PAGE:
Edited by Chris Bell, 29 November 2016 - 12:11 PM.
Educated Guesses Required As To Id
Posted 29 November 2016 - 08:39 AM
Posted 29 November 2016 - 12:10 PM
Posted 29 November 2016 - 12:16 PM
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Posted 29 November 2016 - 03:55 PM
This guys tail does look different. Could be a random anomaly from a batch of fry or maybe could have come from a cross. Interesting non the less.
I'll have to do some google image searching.
Posted 30 November 2016 - 01:20 AM
i agree its just a common bristlenose... i see these in the 1000's everyday and theres always a slight visual difference popping up in some...
its like people you get white people and black people and all the inbetween colours.... then you get the red heads and blondes and asians and native american indians etc etc.... all people with slight variations... much the same as the common bristlenose.....
Posted 30 November 2016 - 06:21 AM
No was not convinced that it was anything different, other than, was it a specific line bred variety, eg. Marbled, lemon, longfins etc as I had not seen this colouration (lack of pigment) in the tail before - almost like someone was trying to breed a black/brown and white bn. Bare in mind I have been out of fish for a number of years, and all these line bred varieties are new to me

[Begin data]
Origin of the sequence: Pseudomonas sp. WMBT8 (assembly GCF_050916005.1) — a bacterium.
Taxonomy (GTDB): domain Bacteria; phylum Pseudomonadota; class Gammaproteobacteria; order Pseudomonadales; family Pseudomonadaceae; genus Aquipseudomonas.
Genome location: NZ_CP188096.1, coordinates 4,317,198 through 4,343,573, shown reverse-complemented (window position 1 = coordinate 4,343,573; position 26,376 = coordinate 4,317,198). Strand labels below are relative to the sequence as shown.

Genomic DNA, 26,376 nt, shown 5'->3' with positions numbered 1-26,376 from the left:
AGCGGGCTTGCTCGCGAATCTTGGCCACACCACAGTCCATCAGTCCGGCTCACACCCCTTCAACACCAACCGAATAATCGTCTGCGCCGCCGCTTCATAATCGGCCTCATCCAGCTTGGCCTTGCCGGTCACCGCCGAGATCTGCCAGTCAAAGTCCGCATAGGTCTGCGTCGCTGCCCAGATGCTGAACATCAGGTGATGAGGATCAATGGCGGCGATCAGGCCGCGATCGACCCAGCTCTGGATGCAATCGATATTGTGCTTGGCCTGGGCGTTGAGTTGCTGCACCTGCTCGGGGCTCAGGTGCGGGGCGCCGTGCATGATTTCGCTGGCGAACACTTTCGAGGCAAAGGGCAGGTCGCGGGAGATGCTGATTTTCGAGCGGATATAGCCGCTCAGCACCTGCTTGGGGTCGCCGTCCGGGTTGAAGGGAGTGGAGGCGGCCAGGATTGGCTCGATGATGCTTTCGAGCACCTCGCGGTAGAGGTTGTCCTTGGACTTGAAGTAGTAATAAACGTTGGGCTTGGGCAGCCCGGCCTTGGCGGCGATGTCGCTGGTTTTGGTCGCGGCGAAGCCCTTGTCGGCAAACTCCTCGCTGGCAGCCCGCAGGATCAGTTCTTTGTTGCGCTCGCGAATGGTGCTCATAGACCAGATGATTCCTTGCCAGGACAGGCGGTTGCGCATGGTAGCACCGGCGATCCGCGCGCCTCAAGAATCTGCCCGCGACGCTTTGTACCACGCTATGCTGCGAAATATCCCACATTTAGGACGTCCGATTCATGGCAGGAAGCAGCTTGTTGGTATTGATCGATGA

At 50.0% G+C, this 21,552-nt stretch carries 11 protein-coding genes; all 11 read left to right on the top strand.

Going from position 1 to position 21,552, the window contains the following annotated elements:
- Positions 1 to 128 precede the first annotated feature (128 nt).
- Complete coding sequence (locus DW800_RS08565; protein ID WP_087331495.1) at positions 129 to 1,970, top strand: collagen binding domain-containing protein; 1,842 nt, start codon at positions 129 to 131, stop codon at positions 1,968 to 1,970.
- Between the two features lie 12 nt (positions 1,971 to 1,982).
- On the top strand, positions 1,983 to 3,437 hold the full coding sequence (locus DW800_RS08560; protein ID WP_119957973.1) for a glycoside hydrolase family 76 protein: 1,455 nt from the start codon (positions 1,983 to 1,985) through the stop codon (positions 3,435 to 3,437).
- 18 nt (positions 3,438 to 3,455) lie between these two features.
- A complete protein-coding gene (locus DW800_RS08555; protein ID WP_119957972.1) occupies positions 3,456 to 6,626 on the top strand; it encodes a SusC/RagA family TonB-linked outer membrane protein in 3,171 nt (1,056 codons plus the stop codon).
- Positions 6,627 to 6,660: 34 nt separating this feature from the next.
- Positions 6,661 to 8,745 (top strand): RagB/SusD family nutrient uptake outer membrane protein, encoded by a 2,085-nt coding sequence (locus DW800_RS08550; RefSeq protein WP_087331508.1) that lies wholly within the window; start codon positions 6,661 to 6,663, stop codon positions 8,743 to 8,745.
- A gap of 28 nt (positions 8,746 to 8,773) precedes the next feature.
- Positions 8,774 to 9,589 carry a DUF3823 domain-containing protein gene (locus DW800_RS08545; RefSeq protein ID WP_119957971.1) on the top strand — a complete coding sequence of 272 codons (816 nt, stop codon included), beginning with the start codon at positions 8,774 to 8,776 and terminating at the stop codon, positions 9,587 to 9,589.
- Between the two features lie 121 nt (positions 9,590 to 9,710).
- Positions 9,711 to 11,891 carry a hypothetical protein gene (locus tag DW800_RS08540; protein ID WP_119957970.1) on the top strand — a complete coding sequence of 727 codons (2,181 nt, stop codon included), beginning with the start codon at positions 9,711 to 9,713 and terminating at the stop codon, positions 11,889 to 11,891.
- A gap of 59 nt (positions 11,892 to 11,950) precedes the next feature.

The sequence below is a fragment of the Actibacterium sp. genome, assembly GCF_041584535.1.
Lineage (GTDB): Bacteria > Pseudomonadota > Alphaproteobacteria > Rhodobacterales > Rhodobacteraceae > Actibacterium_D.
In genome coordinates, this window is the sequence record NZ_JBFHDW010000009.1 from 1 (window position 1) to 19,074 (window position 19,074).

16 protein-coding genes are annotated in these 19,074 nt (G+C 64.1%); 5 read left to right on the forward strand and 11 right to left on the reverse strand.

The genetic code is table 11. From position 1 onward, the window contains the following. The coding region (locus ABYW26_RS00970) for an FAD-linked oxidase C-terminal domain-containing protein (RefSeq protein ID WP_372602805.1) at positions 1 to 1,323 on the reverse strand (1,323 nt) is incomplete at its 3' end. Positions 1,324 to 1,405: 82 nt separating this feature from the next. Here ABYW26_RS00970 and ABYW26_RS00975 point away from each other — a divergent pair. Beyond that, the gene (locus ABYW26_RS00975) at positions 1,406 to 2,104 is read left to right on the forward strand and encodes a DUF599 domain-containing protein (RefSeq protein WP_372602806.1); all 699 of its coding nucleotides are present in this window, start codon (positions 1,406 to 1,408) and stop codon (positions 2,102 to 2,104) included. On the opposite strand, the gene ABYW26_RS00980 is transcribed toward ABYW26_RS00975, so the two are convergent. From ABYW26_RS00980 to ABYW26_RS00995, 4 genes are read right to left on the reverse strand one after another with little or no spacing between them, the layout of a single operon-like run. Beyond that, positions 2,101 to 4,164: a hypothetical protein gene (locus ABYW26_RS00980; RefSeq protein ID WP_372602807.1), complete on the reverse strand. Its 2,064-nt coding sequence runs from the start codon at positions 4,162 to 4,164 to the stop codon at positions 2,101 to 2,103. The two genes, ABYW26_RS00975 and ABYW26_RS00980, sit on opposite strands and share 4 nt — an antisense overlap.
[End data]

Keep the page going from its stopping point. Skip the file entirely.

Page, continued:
I'm not seeing anything that suggests it's not a common bn other than a lack of pigment in the tail.
What's got you convinced it's something different?
Bit of a streatch John, but I like the analagy LOL
Edited by Chris Bell, 30 November 2016 - 06:22 AM.
- Poncho likes this
Posted 30 November 2016 - 07:30 AM
If you find bn confusing, wait a while before you start looking at guppies and shrimp - the amount of line bred variations in the hobby at the moment is phenomenal. Even plants like Java fern are coming with 10 different varieties - it's a very different hobby
Posted 30 November 2016 - 10:03 AM
Due to the bristlenose in the Australian
trade likely being the result of multiple Ancistrus species being hybridized, its normal to expect some variation in fry.
Unfortunately I think that is also the case with many cichlids as well. When I first started out almost 40 years ago, it was thought that our bn (in Australia) were A.temminikii, which was then later thought to be dolichopterus so I can well understand the confusion and the constant hybridisation (all be it accidental initially)
Anyway I like the look of this fellow, so will keep him in a tank where he can not breed.
Thanks for all the input people.
- Ageofaquariums likes this
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